Sunday, September 04, 2005

What's next for the Supreme Court?

I can't honestly see any reason to continue with the hearings on Judge Roberts until we see what's going to happen with the Rehnquist's seat. I think Katrina alone justified a delay in the hearings, but that was a toss-up.

With two seats to fill and urgent work needed on the recovery in the Gulf, there's every reason to delay the hearings. Roberts will serve for decades, and there's no excuse for rushing him to the bench. Neither is there any excuse for doing a half-assed job on the oversight of the recovery. Senate staff have more important work right now.

Eventually, there will be hearings for two justices. The question is, who will be number 2? Conventional wisdom says that Rehnquist's seat is less vital than O'Connor's because Rehnquist was a reliable conservative, and replacing him with another conservative leaves the balance in place.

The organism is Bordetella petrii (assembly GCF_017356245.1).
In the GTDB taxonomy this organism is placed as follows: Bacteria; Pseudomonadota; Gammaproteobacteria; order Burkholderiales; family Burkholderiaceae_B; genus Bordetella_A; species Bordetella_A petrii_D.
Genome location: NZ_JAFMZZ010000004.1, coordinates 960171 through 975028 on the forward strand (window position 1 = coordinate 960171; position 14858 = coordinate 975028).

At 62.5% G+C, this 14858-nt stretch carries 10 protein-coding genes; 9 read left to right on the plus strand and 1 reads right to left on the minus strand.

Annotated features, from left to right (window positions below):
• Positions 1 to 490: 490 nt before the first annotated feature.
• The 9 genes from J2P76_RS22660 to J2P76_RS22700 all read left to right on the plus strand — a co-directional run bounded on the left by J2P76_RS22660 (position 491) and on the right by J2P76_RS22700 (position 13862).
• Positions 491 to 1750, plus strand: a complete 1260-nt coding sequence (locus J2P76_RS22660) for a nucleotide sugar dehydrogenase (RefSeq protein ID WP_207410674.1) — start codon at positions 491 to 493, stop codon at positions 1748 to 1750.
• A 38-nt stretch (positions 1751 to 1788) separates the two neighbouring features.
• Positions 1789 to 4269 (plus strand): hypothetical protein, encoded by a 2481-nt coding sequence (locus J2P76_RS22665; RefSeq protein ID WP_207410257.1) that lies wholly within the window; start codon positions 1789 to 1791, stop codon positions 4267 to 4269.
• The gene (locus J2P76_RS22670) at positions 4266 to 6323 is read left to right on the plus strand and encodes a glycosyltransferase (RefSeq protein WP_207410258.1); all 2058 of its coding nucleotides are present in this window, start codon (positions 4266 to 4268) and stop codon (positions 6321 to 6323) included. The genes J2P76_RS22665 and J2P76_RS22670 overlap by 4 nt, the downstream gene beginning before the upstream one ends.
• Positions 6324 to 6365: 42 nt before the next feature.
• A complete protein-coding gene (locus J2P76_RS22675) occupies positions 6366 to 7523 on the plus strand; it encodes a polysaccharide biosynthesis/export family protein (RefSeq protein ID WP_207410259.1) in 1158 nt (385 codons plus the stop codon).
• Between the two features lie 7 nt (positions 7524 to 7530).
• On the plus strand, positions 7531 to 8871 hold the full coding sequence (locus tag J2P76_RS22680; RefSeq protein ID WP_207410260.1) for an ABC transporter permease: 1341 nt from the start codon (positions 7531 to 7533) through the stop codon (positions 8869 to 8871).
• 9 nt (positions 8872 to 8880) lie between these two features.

The other factor is that Bush is weak right now. Katrina is hurting him politically, and without political capital to spend, he may not be able to force a conservative through. Moderate Republicans and conservatives from moderate states may not feel like fighting too hard for a hardliner. That means there may be a deal to be made.

Obviously, two openings leaves more opportunities for deals to be made. Maybe Roberts gets through only if the successor to Rehnquist is more moderate.

It also might mean that the successor to Rehnquist (whether or not a sitting justice is elevated to Chief or the successor goes straight into the Chief's seat) would be someone with an unambiguous record on key issues. A true moderate with an established record will be hard to fight about, meaning a big win for the White House and for the country.

That's not the Bush way, of course. How many Senators will stick their necks out on behalf of this sinking presidency?

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